Many of the young people we serve in afterschool come from low-income communities, in both urban and rural settings. Many of these are communities of color. These communities have been disproportionately impacted by COVID-19. Afterschool and summer learning programs were a lifeline for underserved communities before the pandemic and now they are more important than ever as families with limited resources struggle to adapt to newly designed school days and years.
Expanded learning opportunities that complement the school day will be key to helping all young people and their families through this crisis. In preparing for young people to return to our programs, it is important that we have a snapshot of how our children and families have been impacted by the pandemic.
- Tony Smith, former Illinois State Superintendent and Oakland Unified School District Superintendent
“The Impact of Coronavirus”, a five-part poll conducted by NPR, the Harvard T.H. Chan School of Public Health, and the Robert Wood Johnson Foundation, offers a national look at the problems emerging from the pandemic relating to household finances, jobs, health care, housing, transportation, caregiving, and well-being. Below are some of their key findings and you can learn more here.
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- At least half of households in the four largest U.S. cities—New York City (53%), Los Angeles (56%), Chicago (50%), and Houston (63%)—report serious financial problems including depleted savings, and trouble paying bills or affording medical care.
- Many of these experiences are concentrated among Black and Latino households; households with annual incomes below $100,000; and households experiencing job or wage losses since the start of the outbreak.
- At least four in ten Latino, Black, and Native American households report using up all or most of their household savings during this time.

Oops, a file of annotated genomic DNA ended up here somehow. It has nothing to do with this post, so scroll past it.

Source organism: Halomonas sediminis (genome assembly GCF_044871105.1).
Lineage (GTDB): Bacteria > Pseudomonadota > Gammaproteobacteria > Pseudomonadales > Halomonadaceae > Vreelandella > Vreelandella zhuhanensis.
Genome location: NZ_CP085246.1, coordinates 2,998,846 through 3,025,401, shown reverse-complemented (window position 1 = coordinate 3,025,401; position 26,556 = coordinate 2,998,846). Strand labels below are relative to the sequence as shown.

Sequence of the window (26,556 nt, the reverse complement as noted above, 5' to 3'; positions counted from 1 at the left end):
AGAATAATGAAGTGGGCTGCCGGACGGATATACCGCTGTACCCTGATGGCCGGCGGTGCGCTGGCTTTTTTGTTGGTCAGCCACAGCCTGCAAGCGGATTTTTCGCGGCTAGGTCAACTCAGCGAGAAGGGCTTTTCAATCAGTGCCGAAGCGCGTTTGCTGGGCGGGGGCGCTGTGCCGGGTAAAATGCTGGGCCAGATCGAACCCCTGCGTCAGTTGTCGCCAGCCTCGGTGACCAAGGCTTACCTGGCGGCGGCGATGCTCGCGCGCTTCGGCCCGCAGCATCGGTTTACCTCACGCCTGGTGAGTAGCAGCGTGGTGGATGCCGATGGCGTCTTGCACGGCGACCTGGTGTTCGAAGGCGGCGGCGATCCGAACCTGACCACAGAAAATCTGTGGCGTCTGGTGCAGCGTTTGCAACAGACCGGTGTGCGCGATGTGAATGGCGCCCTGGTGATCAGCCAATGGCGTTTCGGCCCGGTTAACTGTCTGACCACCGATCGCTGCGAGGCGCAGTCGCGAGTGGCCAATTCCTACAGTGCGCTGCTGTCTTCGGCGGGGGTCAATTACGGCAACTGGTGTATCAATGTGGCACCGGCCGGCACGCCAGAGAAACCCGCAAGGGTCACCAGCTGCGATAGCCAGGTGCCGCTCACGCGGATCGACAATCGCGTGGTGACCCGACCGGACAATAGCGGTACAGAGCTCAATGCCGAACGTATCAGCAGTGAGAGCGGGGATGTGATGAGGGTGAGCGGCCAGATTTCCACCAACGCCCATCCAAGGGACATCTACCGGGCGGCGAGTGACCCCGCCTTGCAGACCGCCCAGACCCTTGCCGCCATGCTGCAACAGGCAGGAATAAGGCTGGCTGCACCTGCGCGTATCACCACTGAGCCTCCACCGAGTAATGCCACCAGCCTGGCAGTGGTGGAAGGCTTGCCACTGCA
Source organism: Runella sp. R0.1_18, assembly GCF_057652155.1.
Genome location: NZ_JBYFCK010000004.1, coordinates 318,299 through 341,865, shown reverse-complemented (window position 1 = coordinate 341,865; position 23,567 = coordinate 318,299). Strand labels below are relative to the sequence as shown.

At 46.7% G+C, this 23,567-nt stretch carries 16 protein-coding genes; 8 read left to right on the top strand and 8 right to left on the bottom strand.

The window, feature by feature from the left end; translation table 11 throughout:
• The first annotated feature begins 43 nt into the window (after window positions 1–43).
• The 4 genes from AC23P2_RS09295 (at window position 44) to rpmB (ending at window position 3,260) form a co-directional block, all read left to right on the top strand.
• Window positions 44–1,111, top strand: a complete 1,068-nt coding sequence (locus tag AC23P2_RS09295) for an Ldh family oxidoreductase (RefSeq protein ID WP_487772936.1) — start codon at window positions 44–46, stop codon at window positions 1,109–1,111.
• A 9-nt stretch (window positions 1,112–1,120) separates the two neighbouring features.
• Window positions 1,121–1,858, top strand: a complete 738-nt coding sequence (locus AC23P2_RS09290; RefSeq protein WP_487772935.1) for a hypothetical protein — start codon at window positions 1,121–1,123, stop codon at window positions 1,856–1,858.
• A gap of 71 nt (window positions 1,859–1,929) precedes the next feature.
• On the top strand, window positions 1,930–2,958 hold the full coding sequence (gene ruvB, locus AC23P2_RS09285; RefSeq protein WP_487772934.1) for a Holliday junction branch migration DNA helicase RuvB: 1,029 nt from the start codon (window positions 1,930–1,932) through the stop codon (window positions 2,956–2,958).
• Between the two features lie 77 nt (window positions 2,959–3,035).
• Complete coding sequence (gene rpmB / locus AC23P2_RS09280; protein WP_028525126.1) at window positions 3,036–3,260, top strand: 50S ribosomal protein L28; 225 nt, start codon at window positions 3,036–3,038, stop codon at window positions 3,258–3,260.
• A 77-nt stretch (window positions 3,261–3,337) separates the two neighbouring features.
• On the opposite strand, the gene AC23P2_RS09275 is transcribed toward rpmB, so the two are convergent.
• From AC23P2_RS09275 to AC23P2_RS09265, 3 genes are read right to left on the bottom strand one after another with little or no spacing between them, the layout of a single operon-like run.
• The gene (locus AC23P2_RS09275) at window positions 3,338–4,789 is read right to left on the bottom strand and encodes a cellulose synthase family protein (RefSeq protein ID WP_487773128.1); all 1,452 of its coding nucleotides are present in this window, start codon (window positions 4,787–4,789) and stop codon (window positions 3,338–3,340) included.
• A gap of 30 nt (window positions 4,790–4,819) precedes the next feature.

- One in five households in the United States (20%) report household members unable to get medical care for serious problems. A majority unable to get care when needed (57%) report negative health consequences as a result.
- More than 1 in 3 households that include anyone with a disability report facing serious financial problems, many experiencing difficulty affording utilities and food.
- More than one in three (36%) households with children face serious problems keeping their children’s education going, and among working households, nearly one in five (18%) report serious problems getting childcare when adults need to work.
- About one in three households with children (34%) either do not have a high-speed internet connection at home or report serious problems with their connection while doing schoolwork or their jobs during the pandemic.
- 43 percent of rural households report adult household members have lost their jobs, been furloughed, or had wages or hours reduced since the start of the outbreak, with two- thirds of these households (66%) reporting serious financial problems.
The next step is considering what we need to do in afterschool to address the stresses related to these findings. To this end, we are sponsoring a webinar on Monday, March 29, 2021 entitled, “Helping Youth Thrive When They Return to Afterschool Programs Post COVID.” This webinar will be facilitated by Stu Semigran (EduCare Foundation) and features panelists Dr. Gil Noam (Harvard), Gloria Halley (Butte County Office of Education), Jose Luis Navarro IV (Principal and former California Teacher of the Year), and Autrilla Gillis (Director of Expanded Learning, ISANA Academies). You can click here to learn more about the webinar.
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